Versailles' Extraordinary New Hotel: Le Grand Contrôle


The Château de Versailles, King Louis XIV’s immense royal residence 11 miles west of Paris in the Île-de-France region, is the third most popular site in France after the Eiffel Tower and the Louvre. Most people visit Versailles on a day trip, which is something we’ve done many times. But to be honest, this has always been an exhausting and rather overwhelming outing because there’s so much to see that a single day can’t possibly do the place justice. Two days are required for a leisurely experience.

Airelles Château de Versailles, Le Grand Contrôle

View of the gardens of L’Orangerie from Le Grand Appartement, Airelles Château de Versailles, Le Grand Contrôle
View of the gardens of L’Orangerie from Le Grand Appartement, Airelles Château de Versailles, Le Grand Contrôle - Renée Kemps

On our previous visit, we stayed at the Trianon Palace, a property now owned by Waldorf Astoria and recently subjected to a disastrous renovation. Fortunately, with the opening of the 14-room Airelles Château de Versailles, Le Grand Contrôle, Versailles finally has a hotel of tremendous charm and luxurious comfort worthy of one of France’s most famous destinations. Since it opened in June, the property has become one of the most sought-after in France, as it offers an intimate and refined approximation of what life was like in the Château de Versailles during its heyday.

Arriving at the hotel by car in the middle of a summer afternoon, we were surprised to find ourselves ushered into the stone-paved courtyard of a handsome 17th-century house on a quiet street running parallel to the château. We’d read several articles — written by people who clearly hadn’t been there — which claimed that the hotel is located within the Château de Versailles itself. It’s not. Instead, it occupies three 1652 brick-and-stone buildings — Le Grand Contrôle, Le Petit Contrôle and the Pavillon des Premières Cent Marches — built by Jules Hardouin-Mansart, King Louis XIV's favorite architect, as offices for his court’s finance ministers. The buildings are located on the edge of the Château de Versailles complex, overlooking the gardens of L’Orangerie, where the potted citrus trees that spend the winter in a solarium are arranged in an elegant open-air garden during the warm-weather months. The gardens of L’Orangerie open onto the park of Versailles, from where the château itself can be reached via a monumental stone staircase.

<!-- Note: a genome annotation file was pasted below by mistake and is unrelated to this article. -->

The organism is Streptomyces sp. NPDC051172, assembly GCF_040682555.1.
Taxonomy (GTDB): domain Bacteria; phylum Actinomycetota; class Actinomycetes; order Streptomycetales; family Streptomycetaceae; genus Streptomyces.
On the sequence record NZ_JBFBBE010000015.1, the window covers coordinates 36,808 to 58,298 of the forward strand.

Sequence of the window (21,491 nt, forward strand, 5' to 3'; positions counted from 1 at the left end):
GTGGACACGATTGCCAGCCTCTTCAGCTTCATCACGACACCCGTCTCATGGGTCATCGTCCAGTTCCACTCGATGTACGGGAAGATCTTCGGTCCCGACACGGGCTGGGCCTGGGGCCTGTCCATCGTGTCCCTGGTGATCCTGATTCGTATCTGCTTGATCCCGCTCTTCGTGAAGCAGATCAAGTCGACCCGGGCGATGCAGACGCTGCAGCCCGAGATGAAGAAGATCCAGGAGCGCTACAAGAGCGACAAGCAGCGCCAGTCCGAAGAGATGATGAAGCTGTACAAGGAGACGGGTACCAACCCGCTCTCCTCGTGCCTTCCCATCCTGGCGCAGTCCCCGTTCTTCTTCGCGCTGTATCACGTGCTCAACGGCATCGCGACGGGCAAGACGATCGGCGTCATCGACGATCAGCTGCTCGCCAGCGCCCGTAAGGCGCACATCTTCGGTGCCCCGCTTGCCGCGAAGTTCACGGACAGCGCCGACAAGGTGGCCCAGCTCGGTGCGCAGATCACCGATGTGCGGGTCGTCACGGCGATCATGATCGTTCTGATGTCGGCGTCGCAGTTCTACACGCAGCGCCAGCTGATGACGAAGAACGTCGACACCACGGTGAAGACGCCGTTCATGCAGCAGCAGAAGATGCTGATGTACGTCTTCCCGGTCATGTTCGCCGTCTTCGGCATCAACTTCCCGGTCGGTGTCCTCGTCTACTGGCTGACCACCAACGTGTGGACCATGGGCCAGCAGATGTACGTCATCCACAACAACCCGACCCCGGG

The hotel’s proximity to the château facilitates private visits to the chambers of Queen Marie Antoinette, plus access to a private guided tour of the Petit Trianon every morning and after-hours entry to the Hall of Mirrors. Electric golf carts are provided, which can be used to visit Versailles’ vast gardens, and there is even an electric boat to take a tour of the park’s Grand Canal. In short, the variety of bespoke experiences is outstanding. The fact that you’re staying just steps away means that you can visit the château early in the morning before coach parties arrive, or at the end of the day when they have departed.

Necker Suite, Airelles Château de Versailles, Le Grand Contrôle - Renée Kemps
Necker Suite - Renée Kemps
Bath in the Necker Suite - Renée Kemps
The Valmont spa pool  - Renée Kemps

Our welcome from the reception staff was charming, and after the check-in formalities, they showed us around this jewel box of a property, explaining in great detail the painstaking work that had been necessary to transform the building into a hotel. Not only were all the moldings and oak parquet floors renewed, but a search was undertaken across Europe to recover pieces that were originally at Versailles. We began at the beautiful indoor pool in the Valmont spa and concluded our tour on the private terraces and patios overlooking L’Orangerie.